Ask our resident Airbus flyers here (Zeke, Pihero, Wing) on Altn 2... see how different it is from normal law... (they'd likely say... "not much difference".)

Quoting Starlionblue (Reply 32):
I think Mr Hüttig is missing the point.

He is... On the 777, there is a switch for you to kill/reset the primary flight computers... on the 330, the switch also exist, but there are 3 of them. Switch the primary flight computers off, and the plane goes back to Direct Law... be you on a 777 or 330.

Quoting David L (Reply 33):
Any chance of providing a source to put that post into perspective?

It was on Spiegel's article on AF447... mentioned in this topic: Fuel Consumption/Flight Managment System (by Luftfahrer Feb 25 2010 in Tech Ops)
The article itself:
http://www.spiegel.de/international/world/0,1518,679980,00.html
See part 2... it's there... which is in my opinion, pure scaremongering on the Airbus FBW control systems.

The deepstall due to icing isn't only an Airbus FBW problem... it is a risk on ALL "g-load pitch demand manouver" FBW aircraft... which includes 777, 787 and the E170/190...

Mandala499

[Edited 2010-02-27 04:55:11]
 
kimon
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RE: Interflug A310 Incident, Moscow, 1991

Sat Feb 27, 2010 1:45 pm

 
mandala499
Posts: 6600
Joined: Wed Aug 29, 2001 8:47 pm

RE: Interflug A310 Incident, Moscow, 1991

Sat Feb 27, 2010 2:32 pm

There is one thing I agree with Crikey... which is:
Der Spiegel basically holds the leading editorial franchise for bashing Airbus in Europe, and would disappoint many of its readers if it didn’t run a scathing indictment of the company or its wicked and evil parent EADS at least once every season. Those rants are usually full of obvious nonsense. The problem with Gehirnschlag im Cockpit is that only some parts of it have to be true for Air France to be in very serious trouble.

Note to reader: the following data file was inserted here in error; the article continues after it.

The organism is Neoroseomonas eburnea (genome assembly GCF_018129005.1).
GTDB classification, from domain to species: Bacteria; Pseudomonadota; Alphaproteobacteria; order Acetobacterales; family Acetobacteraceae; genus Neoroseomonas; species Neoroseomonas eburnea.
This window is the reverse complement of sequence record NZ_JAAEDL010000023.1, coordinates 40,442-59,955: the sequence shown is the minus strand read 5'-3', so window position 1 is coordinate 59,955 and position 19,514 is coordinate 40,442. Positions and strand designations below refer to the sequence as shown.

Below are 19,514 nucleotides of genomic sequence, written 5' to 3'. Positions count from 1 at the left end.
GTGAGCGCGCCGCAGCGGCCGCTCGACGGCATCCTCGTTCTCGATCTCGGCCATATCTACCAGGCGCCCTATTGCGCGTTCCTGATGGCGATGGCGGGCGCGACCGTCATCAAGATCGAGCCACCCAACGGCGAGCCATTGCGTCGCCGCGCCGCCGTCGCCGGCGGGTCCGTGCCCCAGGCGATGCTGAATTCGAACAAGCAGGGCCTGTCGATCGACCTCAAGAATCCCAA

Quote:
In summary, the German article, which quotes sources in the Air France pilot’s union, among others, says that AF 447 was overloaded prior to departure from Rio de Janeiro to Paris late on the night of May 31. Specifically, that it came in at 237,757 kgs, or a mere 243 kgs below maximum takeoff weight or the flight before another ten tonnes of freight was loaded.

If there was the extra 10 tons of freight loaded... it shouldn't have brought the aircraft crashing down... It went through the bloody storm before it sent automated signals of the failures. Plus, if the crew knowingly had a little over 9tons exceeding MTOW when it took off, they would be eyeing the "In Cruise Check" page on the QRH/FCOM 3 and monitor the Estimated Fuel On Board at destination all the bloody time... to make sure they have enough to get there...

But then, it's always too damn easy to blame the dead!!!! I don't read the English version of Der Spiegel for a reason...
 
kimon
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RE: Interflug A310 Incident, Moscow, 1991

Sat Feb 27, 2010 3:35 pm

Why is Der Speigel so anti-Airbus?
Sensationalism to boost circulation or some other agenda?
 
mandala499
Posts: 6600
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RE: Interflug A310 Incident, Moscow, 1991

Sat Feb 27, 2010 4:52 pm

Quoting kimon (Reply 38):
Why is Der Speigel so anti-Airbus?

Dunno... anti French and anti-Hamburg perhaps?   
 
tdscanuck
Posts: 8573
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RE: Interflug A310 Incident, Moscow, 1991

Sat Feb 27, 2010 5:29 pm

Quoting kimon (Reply 31):
The sheer complexity of the Airbus' systems makes it difficult to control in critical phases of the flight.

Quite the opposite...all that complexity is in there precisely to make the plane *easy* to control in critical phases of flight.